Expectations of immediate benefit should be reduced. A trial of antidepressants can be explained as a medium-term investment requiring several weeks of persistence prior to seeing a return. Foreshadowing that 10-20% of people may require a change of antidepressant due to side effects or non-response can prevent loss of hope later. Explaining possible side effects
Possible side effects should be explained. Many peak in the initial weeks of treatment and then subside. Giving the patient some forewarning and allowing them a level of control about whether to persist with side effects or change to a different agent can be effective. Giving relevant support material
Even the best crafted explanation may not be remembered the next day. The use of written or audiovisual materials about diagnosis and treatment will significantly enhance compliance. They may also provide the patient with a useful device for explaining and validating their condition to family and supports. Many drug companies provide sophisticated and useful patient support materials. Where these are free of excessive promotion they are a useful adjunct to treatment.
Treating the subtypes of depression Mixed anxiety and depression
A mix of anxiety and depressive symptoms may be more common than either syndrome on its own and is usually associated with non-melancholic depression. These illnesses are typically chronic, with exacerbations associated with periods of increased stress. The most effective medications are SSRIs. Venlafaxine (Efexor) and Moclobemide (Aurorix) may also be useful. Benzodiazepines should be avoided. b) Severe or melancholic depression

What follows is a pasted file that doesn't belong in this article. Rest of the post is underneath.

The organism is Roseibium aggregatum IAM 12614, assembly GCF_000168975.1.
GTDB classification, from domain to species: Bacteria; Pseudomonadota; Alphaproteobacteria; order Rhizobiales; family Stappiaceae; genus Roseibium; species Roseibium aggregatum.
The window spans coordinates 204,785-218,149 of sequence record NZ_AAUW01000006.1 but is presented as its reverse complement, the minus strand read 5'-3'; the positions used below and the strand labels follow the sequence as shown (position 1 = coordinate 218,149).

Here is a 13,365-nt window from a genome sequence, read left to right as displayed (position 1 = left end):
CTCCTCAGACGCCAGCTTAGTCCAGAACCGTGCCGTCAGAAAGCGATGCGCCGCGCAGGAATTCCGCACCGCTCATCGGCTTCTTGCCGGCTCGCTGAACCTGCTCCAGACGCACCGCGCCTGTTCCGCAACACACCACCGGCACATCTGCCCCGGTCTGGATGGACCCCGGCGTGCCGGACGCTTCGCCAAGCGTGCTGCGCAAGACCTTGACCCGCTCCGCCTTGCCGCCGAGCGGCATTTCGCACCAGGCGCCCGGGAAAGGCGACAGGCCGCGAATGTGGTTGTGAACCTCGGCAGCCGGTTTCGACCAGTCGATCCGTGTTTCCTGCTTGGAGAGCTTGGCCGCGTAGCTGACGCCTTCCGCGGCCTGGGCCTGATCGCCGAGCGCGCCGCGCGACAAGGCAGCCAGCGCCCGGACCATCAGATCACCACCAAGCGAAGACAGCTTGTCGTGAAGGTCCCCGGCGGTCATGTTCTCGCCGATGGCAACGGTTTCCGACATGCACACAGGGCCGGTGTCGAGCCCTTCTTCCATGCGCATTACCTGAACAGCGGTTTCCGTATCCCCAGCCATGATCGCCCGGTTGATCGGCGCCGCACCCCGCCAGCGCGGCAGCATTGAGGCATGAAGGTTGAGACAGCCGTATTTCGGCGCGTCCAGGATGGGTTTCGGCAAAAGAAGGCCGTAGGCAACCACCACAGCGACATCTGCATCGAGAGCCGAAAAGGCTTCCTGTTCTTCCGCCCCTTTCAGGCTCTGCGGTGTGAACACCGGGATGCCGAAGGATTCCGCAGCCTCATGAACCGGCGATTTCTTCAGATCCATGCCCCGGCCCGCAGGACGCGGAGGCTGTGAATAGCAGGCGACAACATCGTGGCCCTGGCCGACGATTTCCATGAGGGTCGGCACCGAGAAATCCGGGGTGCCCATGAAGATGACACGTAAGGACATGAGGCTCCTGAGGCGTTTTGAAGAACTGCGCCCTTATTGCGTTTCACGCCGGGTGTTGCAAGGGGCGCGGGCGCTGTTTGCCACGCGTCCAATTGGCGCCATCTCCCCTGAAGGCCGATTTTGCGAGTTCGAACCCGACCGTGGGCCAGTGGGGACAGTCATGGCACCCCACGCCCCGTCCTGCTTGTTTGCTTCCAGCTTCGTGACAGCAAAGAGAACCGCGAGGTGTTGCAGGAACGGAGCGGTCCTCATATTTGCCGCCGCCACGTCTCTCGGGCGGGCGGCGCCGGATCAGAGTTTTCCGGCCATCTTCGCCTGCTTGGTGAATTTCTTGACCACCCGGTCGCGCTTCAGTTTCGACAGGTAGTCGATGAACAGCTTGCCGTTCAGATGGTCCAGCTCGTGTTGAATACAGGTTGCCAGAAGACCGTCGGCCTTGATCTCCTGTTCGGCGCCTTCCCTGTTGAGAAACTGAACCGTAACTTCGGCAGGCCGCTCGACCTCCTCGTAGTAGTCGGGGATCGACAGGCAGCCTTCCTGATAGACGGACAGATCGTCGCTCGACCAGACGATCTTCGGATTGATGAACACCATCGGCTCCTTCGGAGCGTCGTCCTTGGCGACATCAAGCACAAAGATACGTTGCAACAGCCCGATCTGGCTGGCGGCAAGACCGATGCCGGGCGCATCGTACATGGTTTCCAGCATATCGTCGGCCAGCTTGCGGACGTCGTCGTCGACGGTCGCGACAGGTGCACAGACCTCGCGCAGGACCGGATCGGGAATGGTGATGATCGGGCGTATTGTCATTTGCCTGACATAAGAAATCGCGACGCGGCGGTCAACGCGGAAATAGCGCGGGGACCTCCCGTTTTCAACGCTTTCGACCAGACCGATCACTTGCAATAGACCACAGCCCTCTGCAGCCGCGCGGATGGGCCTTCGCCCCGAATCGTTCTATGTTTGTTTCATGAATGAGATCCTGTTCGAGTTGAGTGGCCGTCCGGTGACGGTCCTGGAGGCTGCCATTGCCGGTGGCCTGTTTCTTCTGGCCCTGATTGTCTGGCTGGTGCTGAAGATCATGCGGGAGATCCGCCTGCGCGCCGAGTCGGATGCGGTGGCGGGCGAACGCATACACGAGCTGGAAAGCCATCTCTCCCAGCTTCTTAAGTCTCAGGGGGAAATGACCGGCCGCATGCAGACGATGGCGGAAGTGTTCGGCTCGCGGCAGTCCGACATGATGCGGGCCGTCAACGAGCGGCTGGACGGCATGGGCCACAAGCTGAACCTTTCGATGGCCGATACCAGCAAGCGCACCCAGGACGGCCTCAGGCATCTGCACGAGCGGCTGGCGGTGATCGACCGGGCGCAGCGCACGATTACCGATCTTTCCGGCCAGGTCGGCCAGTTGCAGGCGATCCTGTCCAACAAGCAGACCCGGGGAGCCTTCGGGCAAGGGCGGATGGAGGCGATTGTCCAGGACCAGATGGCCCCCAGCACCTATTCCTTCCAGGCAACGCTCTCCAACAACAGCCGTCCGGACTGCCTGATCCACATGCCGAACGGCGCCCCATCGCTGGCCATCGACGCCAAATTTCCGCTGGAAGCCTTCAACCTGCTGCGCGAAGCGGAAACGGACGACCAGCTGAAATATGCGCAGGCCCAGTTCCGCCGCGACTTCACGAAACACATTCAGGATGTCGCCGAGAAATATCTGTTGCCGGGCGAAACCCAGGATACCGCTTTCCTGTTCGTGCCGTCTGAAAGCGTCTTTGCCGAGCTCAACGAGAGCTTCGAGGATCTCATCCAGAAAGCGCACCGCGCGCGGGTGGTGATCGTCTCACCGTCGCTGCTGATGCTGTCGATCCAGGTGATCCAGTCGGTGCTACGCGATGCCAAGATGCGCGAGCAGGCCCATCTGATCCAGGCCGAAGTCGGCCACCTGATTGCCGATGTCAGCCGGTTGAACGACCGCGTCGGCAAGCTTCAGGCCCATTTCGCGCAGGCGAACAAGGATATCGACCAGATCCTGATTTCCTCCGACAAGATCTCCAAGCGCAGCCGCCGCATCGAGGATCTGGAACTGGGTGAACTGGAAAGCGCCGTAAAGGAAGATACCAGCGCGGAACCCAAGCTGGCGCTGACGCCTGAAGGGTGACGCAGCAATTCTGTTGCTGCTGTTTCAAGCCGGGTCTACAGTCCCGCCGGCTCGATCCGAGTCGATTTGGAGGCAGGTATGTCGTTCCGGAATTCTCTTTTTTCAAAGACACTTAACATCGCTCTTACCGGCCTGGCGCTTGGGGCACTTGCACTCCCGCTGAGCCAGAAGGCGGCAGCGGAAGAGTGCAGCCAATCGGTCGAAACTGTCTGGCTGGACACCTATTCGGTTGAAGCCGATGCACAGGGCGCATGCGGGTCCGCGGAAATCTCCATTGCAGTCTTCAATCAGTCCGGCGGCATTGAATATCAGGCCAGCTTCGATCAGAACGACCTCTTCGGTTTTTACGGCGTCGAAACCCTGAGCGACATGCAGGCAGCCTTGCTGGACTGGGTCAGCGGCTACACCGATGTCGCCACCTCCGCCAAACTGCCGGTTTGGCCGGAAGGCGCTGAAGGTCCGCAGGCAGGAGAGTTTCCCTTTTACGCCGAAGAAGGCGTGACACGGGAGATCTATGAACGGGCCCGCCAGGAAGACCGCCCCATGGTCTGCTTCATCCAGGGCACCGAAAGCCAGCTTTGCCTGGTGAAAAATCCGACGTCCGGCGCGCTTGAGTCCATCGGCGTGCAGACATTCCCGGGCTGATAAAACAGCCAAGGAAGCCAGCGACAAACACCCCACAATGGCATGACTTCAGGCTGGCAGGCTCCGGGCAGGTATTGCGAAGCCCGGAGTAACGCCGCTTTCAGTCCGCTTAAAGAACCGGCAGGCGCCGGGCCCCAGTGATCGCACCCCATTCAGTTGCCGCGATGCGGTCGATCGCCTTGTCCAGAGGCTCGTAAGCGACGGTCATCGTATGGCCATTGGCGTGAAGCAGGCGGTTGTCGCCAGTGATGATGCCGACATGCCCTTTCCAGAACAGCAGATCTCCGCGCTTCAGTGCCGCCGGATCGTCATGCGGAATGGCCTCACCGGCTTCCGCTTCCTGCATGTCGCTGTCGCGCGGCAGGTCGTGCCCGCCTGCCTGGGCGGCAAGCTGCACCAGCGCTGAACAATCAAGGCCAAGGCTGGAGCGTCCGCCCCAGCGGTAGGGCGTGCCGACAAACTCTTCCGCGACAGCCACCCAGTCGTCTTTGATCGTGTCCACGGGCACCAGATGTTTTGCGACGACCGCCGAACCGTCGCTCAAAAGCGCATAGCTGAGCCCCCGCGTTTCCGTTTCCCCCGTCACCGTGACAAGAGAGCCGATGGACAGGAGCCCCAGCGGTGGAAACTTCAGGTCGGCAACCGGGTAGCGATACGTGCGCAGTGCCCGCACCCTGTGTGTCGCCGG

Although a minority of cases (5-10% of all depression) the increased risk means identification is critical. Major risk factors include a strong family history of depression (including bipolar disorder). It is more common in the elderly, and is associated with cerebrovascular disease. When occurring in a young person (< 40), be alert to the possibility of a bipolar illness. The most effective medications are probably Venlafaxine (Efexor) or the tricyclics such as Prothiaden. Some have argued that SSRI’s are less effective in this group. A minority of patients will require ECT, which is highly effective in this group. c) Post-natal depression